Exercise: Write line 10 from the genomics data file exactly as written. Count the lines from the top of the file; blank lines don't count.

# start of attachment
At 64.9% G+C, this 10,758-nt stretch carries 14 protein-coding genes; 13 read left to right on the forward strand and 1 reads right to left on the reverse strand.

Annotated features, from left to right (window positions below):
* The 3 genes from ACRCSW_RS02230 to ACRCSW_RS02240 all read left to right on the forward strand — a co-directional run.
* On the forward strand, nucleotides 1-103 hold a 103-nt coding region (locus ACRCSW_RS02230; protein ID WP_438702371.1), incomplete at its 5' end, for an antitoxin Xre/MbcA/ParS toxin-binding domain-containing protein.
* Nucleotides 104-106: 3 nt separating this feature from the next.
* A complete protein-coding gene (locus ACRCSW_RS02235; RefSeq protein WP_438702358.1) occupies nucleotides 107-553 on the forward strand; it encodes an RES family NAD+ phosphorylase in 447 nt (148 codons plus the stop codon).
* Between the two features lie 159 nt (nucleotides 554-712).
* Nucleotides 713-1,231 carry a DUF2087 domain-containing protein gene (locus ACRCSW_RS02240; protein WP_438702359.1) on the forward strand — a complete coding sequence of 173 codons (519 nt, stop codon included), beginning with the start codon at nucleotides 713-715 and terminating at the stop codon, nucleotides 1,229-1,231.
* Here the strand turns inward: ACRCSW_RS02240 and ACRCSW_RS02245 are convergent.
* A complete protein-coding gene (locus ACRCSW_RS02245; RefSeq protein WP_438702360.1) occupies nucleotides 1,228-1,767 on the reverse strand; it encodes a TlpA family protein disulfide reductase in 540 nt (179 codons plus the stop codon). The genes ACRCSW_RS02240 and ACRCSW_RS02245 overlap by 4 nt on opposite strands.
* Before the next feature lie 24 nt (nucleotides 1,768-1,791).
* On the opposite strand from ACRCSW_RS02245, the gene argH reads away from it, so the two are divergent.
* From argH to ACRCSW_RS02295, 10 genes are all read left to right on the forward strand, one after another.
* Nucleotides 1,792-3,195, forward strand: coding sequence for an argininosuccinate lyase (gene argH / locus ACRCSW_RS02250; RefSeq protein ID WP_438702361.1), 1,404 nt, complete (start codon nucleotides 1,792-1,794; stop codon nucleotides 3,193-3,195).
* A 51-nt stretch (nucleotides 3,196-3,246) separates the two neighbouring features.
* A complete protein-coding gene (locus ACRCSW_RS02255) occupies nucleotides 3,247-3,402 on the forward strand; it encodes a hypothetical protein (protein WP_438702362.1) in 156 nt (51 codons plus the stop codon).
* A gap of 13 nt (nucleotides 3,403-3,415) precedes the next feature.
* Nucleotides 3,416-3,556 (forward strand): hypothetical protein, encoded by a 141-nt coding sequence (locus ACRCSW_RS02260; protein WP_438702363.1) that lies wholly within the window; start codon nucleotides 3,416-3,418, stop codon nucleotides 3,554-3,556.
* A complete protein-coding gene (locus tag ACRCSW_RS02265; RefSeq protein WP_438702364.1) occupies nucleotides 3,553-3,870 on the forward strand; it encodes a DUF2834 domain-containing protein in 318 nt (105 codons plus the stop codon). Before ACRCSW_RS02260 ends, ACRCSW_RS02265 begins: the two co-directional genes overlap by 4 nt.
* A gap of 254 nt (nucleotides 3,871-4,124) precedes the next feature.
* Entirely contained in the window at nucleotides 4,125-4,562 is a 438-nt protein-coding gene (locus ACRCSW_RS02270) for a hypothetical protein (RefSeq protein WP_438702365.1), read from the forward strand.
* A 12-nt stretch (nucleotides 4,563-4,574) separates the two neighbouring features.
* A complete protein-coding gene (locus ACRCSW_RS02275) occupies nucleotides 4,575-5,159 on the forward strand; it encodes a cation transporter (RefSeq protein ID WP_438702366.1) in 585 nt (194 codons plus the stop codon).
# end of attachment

* A complete protein-coding gene (locus ACRCSW_RS02245; RefSeq protein WP_438702360.1) occupies nucleotides 1,228-1,767 on the reverse strand; it encodes a TlpA family protein disulfide reductase in 540 nt (179 codons plus the stop codon). The genes ACRCSW_RS02240 and ACRCSW_RS02245 overlap by 4 nt on opposite strands.